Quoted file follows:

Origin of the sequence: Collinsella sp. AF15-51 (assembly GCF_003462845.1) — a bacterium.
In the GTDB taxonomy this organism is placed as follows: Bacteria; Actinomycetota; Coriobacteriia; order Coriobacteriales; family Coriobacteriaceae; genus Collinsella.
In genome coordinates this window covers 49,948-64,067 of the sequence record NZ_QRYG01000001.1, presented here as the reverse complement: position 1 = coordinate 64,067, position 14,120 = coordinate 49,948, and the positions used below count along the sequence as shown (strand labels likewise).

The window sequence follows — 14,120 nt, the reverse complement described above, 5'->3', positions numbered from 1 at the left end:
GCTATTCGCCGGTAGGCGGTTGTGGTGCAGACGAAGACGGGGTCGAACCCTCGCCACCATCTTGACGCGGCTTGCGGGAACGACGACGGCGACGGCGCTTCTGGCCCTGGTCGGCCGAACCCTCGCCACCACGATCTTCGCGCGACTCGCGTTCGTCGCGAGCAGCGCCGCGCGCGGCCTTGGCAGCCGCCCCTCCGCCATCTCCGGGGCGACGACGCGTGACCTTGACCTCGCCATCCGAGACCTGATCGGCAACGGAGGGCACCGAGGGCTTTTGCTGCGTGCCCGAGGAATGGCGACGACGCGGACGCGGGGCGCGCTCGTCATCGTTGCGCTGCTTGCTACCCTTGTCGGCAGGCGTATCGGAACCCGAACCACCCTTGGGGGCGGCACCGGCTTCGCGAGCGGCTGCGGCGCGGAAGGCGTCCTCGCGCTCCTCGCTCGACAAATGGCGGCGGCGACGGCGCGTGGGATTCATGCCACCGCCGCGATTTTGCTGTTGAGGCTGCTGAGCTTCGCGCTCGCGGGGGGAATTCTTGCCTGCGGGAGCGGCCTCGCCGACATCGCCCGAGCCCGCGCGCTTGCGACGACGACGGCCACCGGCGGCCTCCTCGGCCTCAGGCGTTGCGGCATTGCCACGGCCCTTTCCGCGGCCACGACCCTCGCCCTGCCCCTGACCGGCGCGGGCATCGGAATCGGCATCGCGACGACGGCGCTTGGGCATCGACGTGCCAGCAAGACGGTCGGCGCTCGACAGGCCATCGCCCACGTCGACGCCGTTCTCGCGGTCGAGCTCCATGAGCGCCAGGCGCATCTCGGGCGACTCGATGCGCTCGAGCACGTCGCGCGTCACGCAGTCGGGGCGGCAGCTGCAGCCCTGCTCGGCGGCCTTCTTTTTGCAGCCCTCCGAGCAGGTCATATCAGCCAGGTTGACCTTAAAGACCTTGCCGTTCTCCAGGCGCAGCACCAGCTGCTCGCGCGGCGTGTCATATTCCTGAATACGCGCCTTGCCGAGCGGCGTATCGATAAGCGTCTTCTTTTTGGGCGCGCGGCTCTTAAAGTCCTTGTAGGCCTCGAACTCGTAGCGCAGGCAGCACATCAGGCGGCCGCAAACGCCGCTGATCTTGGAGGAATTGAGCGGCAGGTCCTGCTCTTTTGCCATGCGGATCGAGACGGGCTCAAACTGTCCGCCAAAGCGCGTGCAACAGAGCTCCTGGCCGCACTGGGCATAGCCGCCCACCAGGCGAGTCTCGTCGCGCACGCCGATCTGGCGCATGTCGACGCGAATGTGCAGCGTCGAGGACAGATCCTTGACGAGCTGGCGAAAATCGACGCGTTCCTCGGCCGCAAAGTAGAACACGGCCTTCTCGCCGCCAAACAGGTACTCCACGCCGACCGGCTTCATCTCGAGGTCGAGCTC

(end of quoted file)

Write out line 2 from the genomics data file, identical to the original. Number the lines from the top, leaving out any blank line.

In the GTDB taxonomy this organism is placed as follows: Bacteria; Actinomycetota; Coriobacteriia; order Coriobacteriales; family Coriobacteriaceae; genus Collinsella.